Some years later I participated in a forum on the topic of abortion and I was one of three speakers who spoke to different aspects of the debate. I spoke from the “pro-life” side of the debate basing my argument on a “continuum of life” theory from the moment when the zygote is formed through life to a natural death. Near the end of the forum a very distinguished looking woman, perhaps in her 50’s, commended all the speakers for their eloquent thoughts and then she related her life story about how she had a choice to abort what was suspected to be a problem pregnancy but didn’t. She gave birth to a child with multiple physical and mental handicaps and with her husband and family devoted more than 20 years to the care of this very needy individual. She concluded that the cost on her health, and that of her entire family over the 20 year period had been too great and that in hindsight she should have chosen abortion. All the theory of our presentations crashed to the floor with this compassionate story coming out of the loving experience of a mother.
Over the next 22 years when I worked in the separate school system of Toronto I had occasional incidents where the issue of abortion came to the front. In one school a young teacher brought her infant child to school and after plunking the crying infant on the desk yelled at the students and told them that if they aborted “this is what you are going to kill“. A Jesuit priest who was an anti-abortion crusader was allowed to visit schools to deliver his message by comparing women’s wombs to army tanks with soldiers inside, that outsiders were trying to kill. At the same time I learned of single women teachers who felt compelled to get abortions rather than lose their jobs in the “catholic” system.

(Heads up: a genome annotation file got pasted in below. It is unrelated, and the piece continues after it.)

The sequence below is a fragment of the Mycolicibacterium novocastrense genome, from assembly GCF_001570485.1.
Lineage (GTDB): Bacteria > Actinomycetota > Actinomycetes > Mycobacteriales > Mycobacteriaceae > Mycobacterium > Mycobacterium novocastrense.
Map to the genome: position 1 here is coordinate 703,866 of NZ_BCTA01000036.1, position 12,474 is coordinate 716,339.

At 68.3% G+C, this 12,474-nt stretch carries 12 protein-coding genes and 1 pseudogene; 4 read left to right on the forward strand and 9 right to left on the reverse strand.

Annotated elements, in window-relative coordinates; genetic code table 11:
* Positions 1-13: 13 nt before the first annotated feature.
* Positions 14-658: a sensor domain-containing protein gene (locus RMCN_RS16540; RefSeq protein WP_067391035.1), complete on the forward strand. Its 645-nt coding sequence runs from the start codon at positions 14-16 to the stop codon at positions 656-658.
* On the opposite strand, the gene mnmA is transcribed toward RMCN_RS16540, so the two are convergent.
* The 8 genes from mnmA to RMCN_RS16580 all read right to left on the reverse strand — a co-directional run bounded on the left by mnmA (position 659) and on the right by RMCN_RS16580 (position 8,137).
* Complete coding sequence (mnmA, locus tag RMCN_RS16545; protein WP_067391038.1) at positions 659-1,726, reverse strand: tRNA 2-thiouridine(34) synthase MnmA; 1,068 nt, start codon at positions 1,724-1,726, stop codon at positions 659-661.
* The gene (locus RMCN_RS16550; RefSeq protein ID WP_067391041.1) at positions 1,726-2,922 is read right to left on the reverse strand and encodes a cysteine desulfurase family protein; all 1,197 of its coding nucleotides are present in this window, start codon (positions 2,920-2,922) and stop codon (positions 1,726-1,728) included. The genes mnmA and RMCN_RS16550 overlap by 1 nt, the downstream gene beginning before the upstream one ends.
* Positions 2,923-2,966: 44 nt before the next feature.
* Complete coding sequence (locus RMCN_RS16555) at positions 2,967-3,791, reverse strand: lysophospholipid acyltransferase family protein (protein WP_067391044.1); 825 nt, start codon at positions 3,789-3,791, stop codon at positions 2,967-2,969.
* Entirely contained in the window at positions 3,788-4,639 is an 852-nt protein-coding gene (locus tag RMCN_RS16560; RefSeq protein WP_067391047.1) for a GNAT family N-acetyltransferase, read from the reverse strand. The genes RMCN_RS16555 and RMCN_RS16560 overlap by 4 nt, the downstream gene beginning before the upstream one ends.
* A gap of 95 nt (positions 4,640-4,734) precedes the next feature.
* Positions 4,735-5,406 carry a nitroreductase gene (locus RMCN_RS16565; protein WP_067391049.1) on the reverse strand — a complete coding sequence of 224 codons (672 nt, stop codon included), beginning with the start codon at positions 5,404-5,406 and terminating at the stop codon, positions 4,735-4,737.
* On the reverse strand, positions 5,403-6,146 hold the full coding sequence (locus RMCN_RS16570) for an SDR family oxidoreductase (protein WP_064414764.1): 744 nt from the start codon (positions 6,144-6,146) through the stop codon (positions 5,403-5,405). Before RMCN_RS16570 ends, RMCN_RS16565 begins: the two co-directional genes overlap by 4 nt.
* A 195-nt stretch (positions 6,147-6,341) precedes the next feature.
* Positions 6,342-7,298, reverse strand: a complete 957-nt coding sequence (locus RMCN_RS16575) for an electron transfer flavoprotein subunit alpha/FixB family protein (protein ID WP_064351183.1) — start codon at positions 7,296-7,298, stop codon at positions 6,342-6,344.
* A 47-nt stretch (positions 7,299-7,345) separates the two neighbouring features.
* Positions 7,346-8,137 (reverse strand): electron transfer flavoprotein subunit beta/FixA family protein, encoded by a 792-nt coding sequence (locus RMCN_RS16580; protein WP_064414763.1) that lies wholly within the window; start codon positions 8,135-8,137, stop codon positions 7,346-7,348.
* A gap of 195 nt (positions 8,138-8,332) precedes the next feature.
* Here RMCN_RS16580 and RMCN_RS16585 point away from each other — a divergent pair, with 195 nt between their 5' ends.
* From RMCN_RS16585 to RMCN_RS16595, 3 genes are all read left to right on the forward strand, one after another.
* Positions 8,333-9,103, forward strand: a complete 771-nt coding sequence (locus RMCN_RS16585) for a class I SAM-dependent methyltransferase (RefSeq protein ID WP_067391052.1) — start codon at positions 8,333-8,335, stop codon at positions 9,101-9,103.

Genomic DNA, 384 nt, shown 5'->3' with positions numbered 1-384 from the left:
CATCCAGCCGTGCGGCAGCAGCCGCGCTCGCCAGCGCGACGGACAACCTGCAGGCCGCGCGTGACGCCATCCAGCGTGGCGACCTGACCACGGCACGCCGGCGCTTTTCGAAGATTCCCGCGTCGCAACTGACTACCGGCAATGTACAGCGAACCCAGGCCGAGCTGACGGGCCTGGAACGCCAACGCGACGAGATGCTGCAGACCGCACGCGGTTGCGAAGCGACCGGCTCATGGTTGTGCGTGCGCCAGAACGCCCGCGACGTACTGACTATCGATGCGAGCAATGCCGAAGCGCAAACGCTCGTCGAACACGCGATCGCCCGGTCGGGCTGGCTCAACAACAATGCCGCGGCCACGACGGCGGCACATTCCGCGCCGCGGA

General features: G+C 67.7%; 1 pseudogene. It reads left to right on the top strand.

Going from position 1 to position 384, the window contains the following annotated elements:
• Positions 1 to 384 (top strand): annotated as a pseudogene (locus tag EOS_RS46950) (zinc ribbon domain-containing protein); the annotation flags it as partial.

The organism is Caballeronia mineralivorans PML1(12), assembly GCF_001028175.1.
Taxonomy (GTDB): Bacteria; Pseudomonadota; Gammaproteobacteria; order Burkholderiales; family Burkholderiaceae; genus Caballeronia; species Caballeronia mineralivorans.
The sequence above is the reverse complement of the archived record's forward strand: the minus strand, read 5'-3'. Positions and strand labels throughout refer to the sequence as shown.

Pro-choice within the pro-life spectrum?
Living in Toronto our family participated in a number of human rights demonstrations and there we would see persons such as Judy Rebick who was a past president of the NAC on the Status of Women in the early 1990’s and who was clearly a defender of Dr. Morgentaler and the pro-choice movement. It was a puzzle to me how these people could be so clearly “pro-life” on most other issues. Only over a long period of reflection could I come to understand that the “pro-choice” option was within the wide “pro-life” spectrum, whereas the group that called itself “pro-life” was violently opposed to real life issues on many causes from teaching birth control to capital punishment. (Canadians can think of the Stephen Harper government which waves the pro-life flag but on most social issues it is anything but “pro-life” – it supports the war in Iraq and Afghanistan, it continues to dismantle the medicare system, it seeks to privatize education and other social services, it limits the refugee quota and favors immigrants who provide economic benefit, and it has withdrawn protection for Canadian manufacturing and jobs. But I digress …)
I really cannot withdraw from history the fact that I did protest against the Harbord St. clinic, only once mind you! Since then, with the help of many patient women who have educated me about my patriarchal and chauvinistic ways of thinking, I have come to recognize Dr. Morgentaler as a pioneer and a hero for women, not just in matters of fertility and reproduction, but in the freedom that he offered to help women make better choices in their lives. I don’t think this is something I would have ever understood as a clergy-MAN living in the comfort of the privileged culture of the churches ruling elite.
I don’t think an apology would make any difference to Dr. Morgentaler now – I did what I did because of who I was at that time coming out of a non-critical obedient culture that was not rooted into the fleshy grind of daily life. Dr. Morgentaler is described as a “difficult hero” – he is one I would like to meet and maybe he would “forgive” me for trespassing against him that one evening on Harbord St. and maybe he would just wonder at how complex this still is for all of us.
Phil Little ruminates on complex issues from Saltair, B.C.